Santa Rosa mayor surveys his devastated city: ‘We have our work cut out for us’

Santa Rosa Mayor Chris Coursey walks through the Coffey Park neighborhood of his city, which was completely leveled by fire at the beginning of the week.
Santa Rosa Mayor Chris Coursey walks through the Coffey Park neighborhood of his city, which was completely leveled by fire at the beginning of the week.
(Marcus Yam / Los Angeles Times)

Broken glass crunched underneath Chris Coursey’s sneakers as he stepped through the remains of Coffey Park on Friday afternoon.

A former journalist turned politician, he once expected to spend his term as mayor guiding Santa Rosa through a post-recession growth spurt. Now there was rubble as far as he could see in every direction.

One of the most devastating wildfires in California’s history had left behind almost nothing except charred appliances and torched cars. Nails that once held together people’s homes were scattered across the ground. A piece of debris was wedged between the branches of a tree.

But Coursey’s gaze drifted across the street to an unscathed playground.

“We won’t have to rebuild that,” he said. “So that’s positive.”


Before the fire, Coursey had grown accustomed to good news about his city. It had finished a $10-million effort to revitalize its downtown square, a project intended to anchor more development. A new commuter train has started running south to Marin County.

The biggest challenge was building enough housing for everyone who wanted to live there, but even that seemed manageable. When Coursey spoke about the city’s development at a recent conference in Santa Fe, N.M., a member of the audience called out, “You’ve just got an embarrassment of riches in Santa Rosa!”

“That’s been ringing in my ears all week,” Coursey said.

Now his days are a blur of emergency briefings and visits to shelters where evacuees sleep on rows of cots. Everywhere he goes, people want to know whether their homes are still standing and when they can return. Sometimes he has no answers to give them.

“In a way, I feel really helpless,” he said. “People keep asking me, ‘What is your job right now?’ It’s just hugging my city.”

It’s clear that Santa Rosa’s housing challenges will become only more difficult now that roughly 5% of its 60,000 homes have been destroyed.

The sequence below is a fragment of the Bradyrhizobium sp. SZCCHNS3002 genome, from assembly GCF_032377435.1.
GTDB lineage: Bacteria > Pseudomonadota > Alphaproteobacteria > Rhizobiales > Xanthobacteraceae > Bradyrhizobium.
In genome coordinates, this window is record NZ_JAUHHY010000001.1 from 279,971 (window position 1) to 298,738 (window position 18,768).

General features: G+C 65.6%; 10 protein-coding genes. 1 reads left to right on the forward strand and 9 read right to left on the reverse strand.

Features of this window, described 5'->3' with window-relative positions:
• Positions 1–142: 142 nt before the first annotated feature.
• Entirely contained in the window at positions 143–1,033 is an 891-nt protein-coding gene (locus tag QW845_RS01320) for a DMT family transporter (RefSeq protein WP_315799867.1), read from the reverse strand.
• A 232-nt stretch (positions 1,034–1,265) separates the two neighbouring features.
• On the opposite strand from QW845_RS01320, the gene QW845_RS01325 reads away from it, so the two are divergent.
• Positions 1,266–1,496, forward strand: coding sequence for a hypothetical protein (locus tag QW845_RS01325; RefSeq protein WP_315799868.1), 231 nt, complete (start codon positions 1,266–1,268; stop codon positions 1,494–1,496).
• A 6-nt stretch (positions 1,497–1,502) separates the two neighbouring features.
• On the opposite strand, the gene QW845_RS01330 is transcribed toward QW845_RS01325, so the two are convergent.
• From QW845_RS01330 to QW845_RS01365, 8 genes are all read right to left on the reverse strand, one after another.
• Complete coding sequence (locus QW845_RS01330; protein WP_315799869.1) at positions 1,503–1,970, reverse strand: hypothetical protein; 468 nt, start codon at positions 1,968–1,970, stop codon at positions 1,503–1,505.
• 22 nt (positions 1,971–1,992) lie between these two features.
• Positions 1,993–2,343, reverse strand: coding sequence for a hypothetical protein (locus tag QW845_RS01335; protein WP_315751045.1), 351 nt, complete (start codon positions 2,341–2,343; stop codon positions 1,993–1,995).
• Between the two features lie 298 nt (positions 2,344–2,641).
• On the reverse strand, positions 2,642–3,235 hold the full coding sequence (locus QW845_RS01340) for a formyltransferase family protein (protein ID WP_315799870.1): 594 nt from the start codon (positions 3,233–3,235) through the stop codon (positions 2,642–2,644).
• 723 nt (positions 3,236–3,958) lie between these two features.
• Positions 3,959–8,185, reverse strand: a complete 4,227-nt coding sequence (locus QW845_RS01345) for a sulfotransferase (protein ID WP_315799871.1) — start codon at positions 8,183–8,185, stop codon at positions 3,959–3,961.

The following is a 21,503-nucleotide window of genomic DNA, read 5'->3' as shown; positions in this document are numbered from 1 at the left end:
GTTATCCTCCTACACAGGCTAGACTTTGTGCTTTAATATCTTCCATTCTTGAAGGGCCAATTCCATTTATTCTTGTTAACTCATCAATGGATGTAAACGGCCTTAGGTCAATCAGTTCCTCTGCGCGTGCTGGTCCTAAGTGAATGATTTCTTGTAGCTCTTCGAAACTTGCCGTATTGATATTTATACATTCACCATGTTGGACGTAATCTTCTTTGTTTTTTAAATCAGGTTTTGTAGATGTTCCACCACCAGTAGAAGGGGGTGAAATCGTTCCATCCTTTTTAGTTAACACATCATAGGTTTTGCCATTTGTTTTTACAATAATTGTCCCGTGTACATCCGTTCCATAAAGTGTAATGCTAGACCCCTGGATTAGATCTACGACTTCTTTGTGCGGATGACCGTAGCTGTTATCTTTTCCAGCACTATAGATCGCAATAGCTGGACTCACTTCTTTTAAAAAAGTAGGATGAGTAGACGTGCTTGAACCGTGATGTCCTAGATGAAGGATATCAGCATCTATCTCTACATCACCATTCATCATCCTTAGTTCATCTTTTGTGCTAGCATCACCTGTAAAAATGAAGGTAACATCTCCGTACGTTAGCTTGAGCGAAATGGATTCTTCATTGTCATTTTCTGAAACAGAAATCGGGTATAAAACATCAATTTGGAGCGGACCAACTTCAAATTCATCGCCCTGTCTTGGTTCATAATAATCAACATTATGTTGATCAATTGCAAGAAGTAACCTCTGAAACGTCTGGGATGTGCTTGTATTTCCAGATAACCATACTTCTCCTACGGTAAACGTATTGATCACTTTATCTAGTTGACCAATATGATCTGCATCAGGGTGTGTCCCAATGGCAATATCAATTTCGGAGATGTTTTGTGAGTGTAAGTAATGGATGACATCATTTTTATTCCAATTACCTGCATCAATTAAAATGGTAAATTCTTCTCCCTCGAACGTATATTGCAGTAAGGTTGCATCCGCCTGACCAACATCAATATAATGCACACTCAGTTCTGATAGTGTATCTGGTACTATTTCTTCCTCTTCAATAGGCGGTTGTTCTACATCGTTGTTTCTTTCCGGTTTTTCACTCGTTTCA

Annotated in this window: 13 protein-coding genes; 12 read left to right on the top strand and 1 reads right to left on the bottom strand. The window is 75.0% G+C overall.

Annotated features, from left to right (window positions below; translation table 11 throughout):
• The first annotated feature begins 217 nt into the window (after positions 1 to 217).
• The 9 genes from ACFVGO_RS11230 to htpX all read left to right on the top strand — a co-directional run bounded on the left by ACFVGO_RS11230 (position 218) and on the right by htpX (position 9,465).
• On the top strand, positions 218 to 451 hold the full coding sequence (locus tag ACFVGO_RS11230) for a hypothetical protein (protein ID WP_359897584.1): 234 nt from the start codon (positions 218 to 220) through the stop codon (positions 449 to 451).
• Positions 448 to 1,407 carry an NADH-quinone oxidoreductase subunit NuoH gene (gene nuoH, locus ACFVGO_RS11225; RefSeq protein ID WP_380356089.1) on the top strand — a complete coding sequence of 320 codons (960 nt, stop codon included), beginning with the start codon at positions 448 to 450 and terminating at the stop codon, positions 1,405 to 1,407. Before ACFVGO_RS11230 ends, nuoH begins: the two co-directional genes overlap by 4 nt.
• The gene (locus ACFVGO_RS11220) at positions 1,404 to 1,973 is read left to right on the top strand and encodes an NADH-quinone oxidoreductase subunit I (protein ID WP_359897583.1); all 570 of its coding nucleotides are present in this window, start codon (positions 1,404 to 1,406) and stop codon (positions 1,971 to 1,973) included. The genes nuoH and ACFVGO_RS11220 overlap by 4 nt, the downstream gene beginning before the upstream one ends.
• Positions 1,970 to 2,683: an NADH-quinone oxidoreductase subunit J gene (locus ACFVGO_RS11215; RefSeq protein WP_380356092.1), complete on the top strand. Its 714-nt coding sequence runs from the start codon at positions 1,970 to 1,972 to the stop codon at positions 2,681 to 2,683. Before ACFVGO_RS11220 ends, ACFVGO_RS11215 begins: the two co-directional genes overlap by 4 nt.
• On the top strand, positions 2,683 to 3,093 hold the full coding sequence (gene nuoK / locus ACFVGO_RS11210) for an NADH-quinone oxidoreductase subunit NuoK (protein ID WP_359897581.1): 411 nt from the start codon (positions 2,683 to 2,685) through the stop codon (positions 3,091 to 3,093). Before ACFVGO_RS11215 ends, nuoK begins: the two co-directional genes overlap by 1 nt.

But figuring out what comes next for the city is a question for another day.

“We’re having a hard enough time getting our heads around the here and now,” Coursey said. “How do we recover from this? What do we need to do? As far as concrete answers, I don’t think those exist yet.”

The mayor spends most of his days barely eating and his nights crashing at his increasingly crowded downtown condo. His sister, who fled her home, and her cats are staying with him, as is his girlfriend, an Oakland nurse who is volunteering in town. A friend who was moving from New York to Northern California ended up staying with Coursey, too.

After a Friday news conference with fire officials, Coursey toured the devastation with Lt. Gov. Gavin Newsom, Rep. Mike Thompson (D-St. Helena) and Sonoma County Supervisor Susan Gorin.

Lt. Gov. Gavin Newsom examines a charred car that was flipped upside down during the wildfire in Santa Rosa's Coffey Park neighborhood.
(Marcus Yam / Los Angeles Times )

Their SUVs ascended the hills to the Fountaingrove neighborhood, where million-dollar mansions reigned. The only other people on the roads were police officers and utility crews.

When they stepped out in a cul-de-sac, they found themselves surrounded by rubble on all sides. A staircase led to a house that was no longer there. Melted metal from wheels pooled underneath destroyed vehicles.

“It’s jaw-dropping to see it in person,” Newsom said. “No photos or even videos do it justice.”

They continued downhill, passing a trailer park alongside the 101 Freeway. Mobile homes had been transformed into piles of rubble, and a search team had found a body there only hours earlier.

The final stop was Coffey Park, where near-total devastation had become emblematic of the fire’s toll.

Even here, the fire’s mercurial nature was apparent. On one side of a street, a tidy home was surrounded by pink, yellow and red roses in full bloom. On the other side, the devastation stretched for blocks.

Days after the fire struck, its deep reach into Santa Rosa continued to astonish Coursey.

“This is a place you would feel safe,” he said. “Wildfires don’t burn in a place like we’re standing.”

At some point, the rebuilding would have to begin.

“My first thought is the people who were here,” Coursey said. “My second is, boy oh boy, do we have our work cut out for us.”


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8:10 p.m.: This article has been updated throughout, with additional quotes and background information.

This article was originally published at 1:35 p.m.